8. Heavy minerals and geological age The recognition that heavy minerals are unstable and subject to disappearance from sandstones has been recognized since the time of Thoulet (1913). In his inuential paper, Pettijohn (1941) showed that older sandstones are progressively less rich in heavy minerals, and considered that the principal cause of heavy mineral loss was geological age. He formulated an order of persistence of heavy minerals from his evaluation of the evolution of heavy mineral suites through time (Table 6). This table bears a close similarity to the order of mineral stability identied during conditions of elevated poreuid temperatures, although it differs in that apatite is not considered to have a high degree of persistence. The concept that geological age is the principal control on heavy mineral suites was challenged by Turnau-Morawska (1984) who argued that the literature on which Pettijohn based his order of persistence was biased, and showed an alternative relationship between heavy mineral diversity and age, in which only Quaternary sediments have signicantly more heavy minerals than the remainder of the geological column. There are many examples of ancient sandstones that contain rich and diverse heavy mineral assemblages, such as the Permo-Triassic of the preUrals foredeep (Ukraine), which contains abundant amphibole and pyroxene (Sarksiyan, 1958), the upper Devonian of the Pyrenees (France and Spain), which contains abundant amphibole and epidote (Stattegger, 1976), and the Ordovician of the Southern Uplands (Scotland), which contains abundant amphibole and pyroxene (Kelling, 1962; Styles et al., 1989). These examples all demonstrate that although older sandstones tend to be less rich in mineral diversity, the age of the formation cannot be regarded as the sole controlling factor behind intrastratal solution. The sequences characterized by this anomalous behaviour occurs were deposited rapidly, with sediment generally displaying very poor sorting and containing high proportions of labile lithic material. In consequence, they have poor initial permeabili-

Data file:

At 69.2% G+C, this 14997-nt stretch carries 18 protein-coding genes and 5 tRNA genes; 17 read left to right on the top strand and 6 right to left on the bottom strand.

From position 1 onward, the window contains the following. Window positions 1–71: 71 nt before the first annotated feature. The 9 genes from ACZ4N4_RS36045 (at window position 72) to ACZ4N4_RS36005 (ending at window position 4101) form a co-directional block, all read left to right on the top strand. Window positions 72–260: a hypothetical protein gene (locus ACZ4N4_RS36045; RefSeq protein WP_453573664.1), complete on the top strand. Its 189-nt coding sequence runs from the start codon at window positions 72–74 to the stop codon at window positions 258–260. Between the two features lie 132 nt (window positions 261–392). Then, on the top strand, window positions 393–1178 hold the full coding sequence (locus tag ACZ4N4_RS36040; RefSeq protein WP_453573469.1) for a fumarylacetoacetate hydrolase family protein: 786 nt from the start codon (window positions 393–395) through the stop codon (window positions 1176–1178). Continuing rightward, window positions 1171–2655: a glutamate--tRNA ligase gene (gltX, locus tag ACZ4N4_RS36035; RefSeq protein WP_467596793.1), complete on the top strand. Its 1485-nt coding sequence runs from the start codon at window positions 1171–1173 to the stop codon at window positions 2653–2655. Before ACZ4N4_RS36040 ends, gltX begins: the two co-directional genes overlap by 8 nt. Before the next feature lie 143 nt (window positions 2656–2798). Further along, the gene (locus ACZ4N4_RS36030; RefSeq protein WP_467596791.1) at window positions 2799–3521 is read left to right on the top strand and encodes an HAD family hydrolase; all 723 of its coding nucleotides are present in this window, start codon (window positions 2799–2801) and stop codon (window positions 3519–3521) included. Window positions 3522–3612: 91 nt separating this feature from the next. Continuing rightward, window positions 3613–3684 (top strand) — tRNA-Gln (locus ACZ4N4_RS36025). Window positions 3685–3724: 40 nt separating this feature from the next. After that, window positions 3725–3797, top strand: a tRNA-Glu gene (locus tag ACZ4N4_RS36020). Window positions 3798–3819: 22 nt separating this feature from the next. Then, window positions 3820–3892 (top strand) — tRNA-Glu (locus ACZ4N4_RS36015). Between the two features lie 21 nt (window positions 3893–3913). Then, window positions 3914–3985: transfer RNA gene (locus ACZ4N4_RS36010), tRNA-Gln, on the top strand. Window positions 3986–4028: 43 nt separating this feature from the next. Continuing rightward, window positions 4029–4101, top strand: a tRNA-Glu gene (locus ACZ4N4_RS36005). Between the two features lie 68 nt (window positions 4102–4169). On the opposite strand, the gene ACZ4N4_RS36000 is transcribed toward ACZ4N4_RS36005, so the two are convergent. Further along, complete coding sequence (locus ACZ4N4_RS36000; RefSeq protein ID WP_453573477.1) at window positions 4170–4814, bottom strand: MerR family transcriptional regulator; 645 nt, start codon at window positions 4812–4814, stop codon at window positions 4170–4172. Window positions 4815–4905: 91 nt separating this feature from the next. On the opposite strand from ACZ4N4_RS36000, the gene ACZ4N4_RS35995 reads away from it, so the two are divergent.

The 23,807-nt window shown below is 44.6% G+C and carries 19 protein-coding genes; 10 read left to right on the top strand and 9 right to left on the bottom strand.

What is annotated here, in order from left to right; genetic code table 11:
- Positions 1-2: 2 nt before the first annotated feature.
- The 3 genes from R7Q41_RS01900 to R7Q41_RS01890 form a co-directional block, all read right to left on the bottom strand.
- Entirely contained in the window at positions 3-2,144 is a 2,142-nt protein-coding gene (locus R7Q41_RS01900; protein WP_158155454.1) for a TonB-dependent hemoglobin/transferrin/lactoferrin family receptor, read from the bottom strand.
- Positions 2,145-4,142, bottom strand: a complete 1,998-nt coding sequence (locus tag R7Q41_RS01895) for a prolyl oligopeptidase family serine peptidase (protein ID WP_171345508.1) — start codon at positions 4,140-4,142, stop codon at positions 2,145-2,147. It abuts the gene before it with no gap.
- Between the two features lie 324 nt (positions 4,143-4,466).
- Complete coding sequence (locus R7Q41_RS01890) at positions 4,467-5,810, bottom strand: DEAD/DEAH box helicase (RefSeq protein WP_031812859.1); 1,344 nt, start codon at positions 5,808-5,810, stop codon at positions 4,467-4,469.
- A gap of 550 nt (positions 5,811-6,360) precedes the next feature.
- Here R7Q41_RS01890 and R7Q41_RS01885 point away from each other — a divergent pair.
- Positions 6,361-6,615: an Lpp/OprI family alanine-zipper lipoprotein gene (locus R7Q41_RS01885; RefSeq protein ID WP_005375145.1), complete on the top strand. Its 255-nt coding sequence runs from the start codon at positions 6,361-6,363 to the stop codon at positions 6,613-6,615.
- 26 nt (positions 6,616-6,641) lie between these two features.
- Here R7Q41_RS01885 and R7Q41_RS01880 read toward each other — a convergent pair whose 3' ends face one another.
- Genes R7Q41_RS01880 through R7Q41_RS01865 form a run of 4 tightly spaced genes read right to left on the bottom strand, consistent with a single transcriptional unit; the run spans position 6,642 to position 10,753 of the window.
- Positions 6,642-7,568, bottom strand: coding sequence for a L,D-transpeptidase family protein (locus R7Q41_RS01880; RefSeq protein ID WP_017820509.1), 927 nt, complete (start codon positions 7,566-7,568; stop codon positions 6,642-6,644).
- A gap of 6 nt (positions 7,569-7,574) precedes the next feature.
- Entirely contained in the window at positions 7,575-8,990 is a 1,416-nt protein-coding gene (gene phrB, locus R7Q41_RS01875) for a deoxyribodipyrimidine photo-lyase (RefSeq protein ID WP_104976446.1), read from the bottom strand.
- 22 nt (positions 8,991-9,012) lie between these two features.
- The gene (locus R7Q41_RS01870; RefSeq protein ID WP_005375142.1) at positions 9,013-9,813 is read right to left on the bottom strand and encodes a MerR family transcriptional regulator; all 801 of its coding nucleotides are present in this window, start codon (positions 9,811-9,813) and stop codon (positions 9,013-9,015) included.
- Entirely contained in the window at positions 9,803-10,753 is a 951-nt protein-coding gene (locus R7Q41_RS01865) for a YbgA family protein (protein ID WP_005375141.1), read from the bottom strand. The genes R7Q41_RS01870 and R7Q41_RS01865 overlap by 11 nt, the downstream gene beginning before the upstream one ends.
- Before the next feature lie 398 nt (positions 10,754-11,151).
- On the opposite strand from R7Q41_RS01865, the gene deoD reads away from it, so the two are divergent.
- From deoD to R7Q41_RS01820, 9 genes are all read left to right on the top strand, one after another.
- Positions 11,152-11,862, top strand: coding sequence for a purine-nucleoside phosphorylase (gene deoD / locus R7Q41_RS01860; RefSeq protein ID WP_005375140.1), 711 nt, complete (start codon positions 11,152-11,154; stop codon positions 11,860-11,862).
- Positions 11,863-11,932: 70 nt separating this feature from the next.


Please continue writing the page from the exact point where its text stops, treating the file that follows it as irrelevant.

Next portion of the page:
ties which are rapidly reduced further by mechanical and chemical alteration of the lithic component. The preservation of unstable heavy minerals is regarded as a result of the low permeabilities, which sealed the sediment from circulating poreuids and thus protected the heavy mineral grains. The factors controlling mineral diversity are the composition and temperature of the poreuids, the permeability of the sandstone, and the length of time to which the sandstone has been subjected to such conditions. Geological time is therefore a consideration, which is presumably why the observed pattern of decreasing diversity with increasing age exists, but the diagenetic environment and the sediment properties are more important factors. Thus, the order of persistence of Pettijohn (1941) is essentially an empirical listing that results from an intermixing of the two stability patterns derived from case studies of sandstones subjected to weathering under acidic groundwater conditions and those subjected to diagenesis caused by circulation of high temperature poreuids in the subsurface. This explains why apatite occupies an intermediate position in Pettijohns list.